Ultimately, these divided siblings are forced to confront their past and the impact of their father’s actions on their lives. The farmhouse is a symbolic space, representative of their shared past. Alice’s hope of running it is, as Joe points out, a pipe dream: ‘How’s it ever gonna work? You’re scared every time you set foot in the fucking door’. On the other hand, Joe doesn’t have the business nous to keep the farm running in the modern cultural climate: ‘He can’t even look after himself, never mind a farm’, Alice spits angrily at one point.


Video

Taking up 27Gb of space on the Blu-ray disc, the presentation of the main feature is in 1080p, using the AVC codec. Dark River is presented in its intended aspect ratio of 1.85:1 and with a running time of 89:37 mins. Shot digitally, the film demonstrates good dynamic range – not quite the equal of material shot on film but close to it – and some good contrast levels, especially in the low light interior scenes taking place in the dingy farmhouse, though there are a number of scenes which are filmed from a darkened interior looking out onto a more brightly lit environment, with the exposure (naturally) balanced on the brighter part of the frame, and in these shots shadow detail is sometimes crushed. This is to be expected, however, given the limitations of digital sensors in comparison with film. Colours are autumnal and earthy – browns and greens – and the photography includes some incredibly beautiful landscapes. This is compressed digital presentation of a digitally shot feature, and the presentation shows no compression-related issues.

For some full-sized screengrabs, please see the bottom of this page. (Click the images to enlarge them.)






Audio

The disc presents three audio options: (i) a DTS-HD Master Audio 5.1 track; (ii) a DTS-HD Master Audio 2.0 stereo track; and (iii) a DTS-HD Master Audio 2.0 audio descriptive track. Optional English subtitles for the Hard of Hearing are included.

Both the 5.1 track and the stereo track are deep and rich, with a good sense of range. The 5.1 track has more effective sound separation and some haunting use of ambient sound effects, however. The subtitles are accurate and easy to read.

Extras

The disc includes:
- Director and Cast Interviews (‘Play All’: 30:30): Clio Barnard (9:17); Ruth Wilson (7:35); Mark Stanley (6:19); Sean Bean (4:41); Esme Creed-Miles (2:39). These are EPK interviews featuring ‘talking heads’ prefaced by questions presented as onscreen titles. The participants talk about the story and some of its themes. Barnard reflects on the financing of the film and the preparations she made before shooting the picture, discussing the casting process in some detail. The actors talk about their characters and how they approached their performances. There are some major plot ‘spoilers’ here, so these are probably best watched after viewing the main feature.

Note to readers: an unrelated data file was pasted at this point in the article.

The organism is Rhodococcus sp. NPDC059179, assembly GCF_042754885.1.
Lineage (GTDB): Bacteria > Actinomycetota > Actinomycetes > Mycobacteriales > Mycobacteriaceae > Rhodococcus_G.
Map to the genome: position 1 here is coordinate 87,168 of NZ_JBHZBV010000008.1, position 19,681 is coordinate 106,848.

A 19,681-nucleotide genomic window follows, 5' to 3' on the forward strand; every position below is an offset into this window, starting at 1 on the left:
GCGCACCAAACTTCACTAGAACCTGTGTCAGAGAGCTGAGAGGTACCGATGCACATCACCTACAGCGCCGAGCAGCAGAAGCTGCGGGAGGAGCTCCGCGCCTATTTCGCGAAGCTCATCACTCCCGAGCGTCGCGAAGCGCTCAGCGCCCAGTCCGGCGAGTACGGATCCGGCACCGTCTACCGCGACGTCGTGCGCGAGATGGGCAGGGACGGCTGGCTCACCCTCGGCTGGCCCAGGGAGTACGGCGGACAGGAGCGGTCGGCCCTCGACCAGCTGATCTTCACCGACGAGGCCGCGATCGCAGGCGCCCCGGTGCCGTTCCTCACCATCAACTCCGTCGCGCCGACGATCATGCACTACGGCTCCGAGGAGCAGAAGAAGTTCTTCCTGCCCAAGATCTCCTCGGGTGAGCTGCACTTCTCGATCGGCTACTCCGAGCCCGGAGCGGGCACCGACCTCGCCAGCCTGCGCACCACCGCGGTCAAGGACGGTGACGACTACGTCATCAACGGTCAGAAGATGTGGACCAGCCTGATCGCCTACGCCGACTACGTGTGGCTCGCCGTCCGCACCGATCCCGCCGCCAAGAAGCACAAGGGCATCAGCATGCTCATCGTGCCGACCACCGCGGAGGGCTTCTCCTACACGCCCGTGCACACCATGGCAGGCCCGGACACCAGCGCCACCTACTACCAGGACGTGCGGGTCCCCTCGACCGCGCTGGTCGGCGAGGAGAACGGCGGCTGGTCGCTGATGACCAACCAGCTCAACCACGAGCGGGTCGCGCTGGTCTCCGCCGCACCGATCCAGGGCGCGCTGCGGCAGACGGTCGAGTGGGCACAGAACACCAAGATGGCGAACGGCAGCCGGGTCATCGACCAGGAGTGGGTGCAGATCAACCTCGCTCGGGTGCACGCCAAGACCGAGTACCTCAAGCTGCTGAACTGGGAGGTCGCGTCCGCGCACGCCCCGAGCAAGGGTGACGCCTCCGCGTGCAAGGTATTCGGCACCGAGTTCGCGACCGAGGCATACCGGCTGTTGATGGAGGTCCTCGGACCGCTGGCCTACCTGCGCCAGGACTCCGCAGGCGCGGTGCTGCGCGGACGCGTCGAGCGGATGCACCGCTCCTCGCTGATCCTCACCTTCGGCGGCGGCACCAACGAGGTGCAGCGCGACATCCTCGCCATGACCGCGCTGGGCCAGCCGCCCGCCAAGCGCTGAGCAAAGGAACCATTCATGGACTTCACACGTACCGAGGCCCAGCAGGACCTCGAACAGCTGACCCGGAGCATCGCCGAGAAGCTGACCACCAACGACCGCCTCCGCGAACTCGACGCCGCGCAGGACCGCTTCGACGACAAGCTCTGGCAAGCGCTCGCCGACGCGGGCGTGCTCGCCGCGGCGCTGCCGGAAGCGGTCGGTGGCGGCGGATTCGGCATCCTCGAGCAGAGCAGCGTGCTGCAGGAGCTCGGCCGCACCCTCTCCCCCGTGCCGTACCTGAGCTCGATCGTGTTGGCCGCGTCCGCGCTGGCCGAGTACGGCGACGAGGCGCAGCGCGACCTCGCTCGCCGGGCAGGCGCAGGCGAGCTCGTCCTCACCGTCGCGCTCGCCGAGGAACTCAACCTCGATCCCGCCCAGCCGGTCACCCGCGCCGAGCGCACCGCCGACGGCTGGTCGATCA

- Behind the Scenes (3:21). Some footage of the shooting of the climax and the market scene is presented here.

- Stills Gallery (0:46).

- Trailer (2:00)
.

Overall

Dark River is a story of a return home that is handled with Gothic intensity by Barnard, a Greek tragedy set on a tenant farm in Yorkshire. All ghost stories are symbolic, but Barnard uses the trappings of a ghost story to construct a narrative in which the past and present bleed into one another. Alice and Joe are like lost lambs, their lives blighted by a trauma that pulls them apart rather than uniting them. The intrusion of modern big business, in the form of the dual representatives of the water company that own the farm, represents a Faustian pact that catalyses Alice and Joe’s animosity towards one another.

The film isn’t without its faults. A subplot involving Alice’s relationship with a local, David (Joe Dempsie), goes largely nowhere though it underscores the tensions that exist between Alice and Joe in the present, and between Alice and her father in the past.

Dark River benefits from some superb photography by Brazilian cinematographer Adriano Goldman, who manages to use his outsider’s perspective on the locales to make the Yorkshire landscape alien and threatening in a manner that aids the story greatly. With Dark River, Barnard foregrounds the fascination with the Yorkshire moors that has surfaced in her earlier work. Far from a rural idyll, the isolation of Alice’s family farm represents something much more sinister. The locations are cold and unpleasant. Alice visits the coast, which is elemental, gulls cawing above and waves crashing against the rocky beach.

Dark River consolidates Barnard’s position as one of Britain’s leading filmmakers. It’s an impressively intense film that both looks backwards to the conventions of British social realism whilst also doing something slightly ‘different’. It’s also photographed beautifully, Goldman displaying a keen eye for interesting compositions and use of light throughout the picture. The Blu-ray contains a solid presentation of the main feature. The contextual material is promotional ‘fluff’ and it would have been nice to have seen a more objective perspective on the film, but nevertheless the interviews help to give the narrative a sense of context. It’s a film which comes with a strong recommendation, and Arrow’s Blu-ray release cannot be faulted.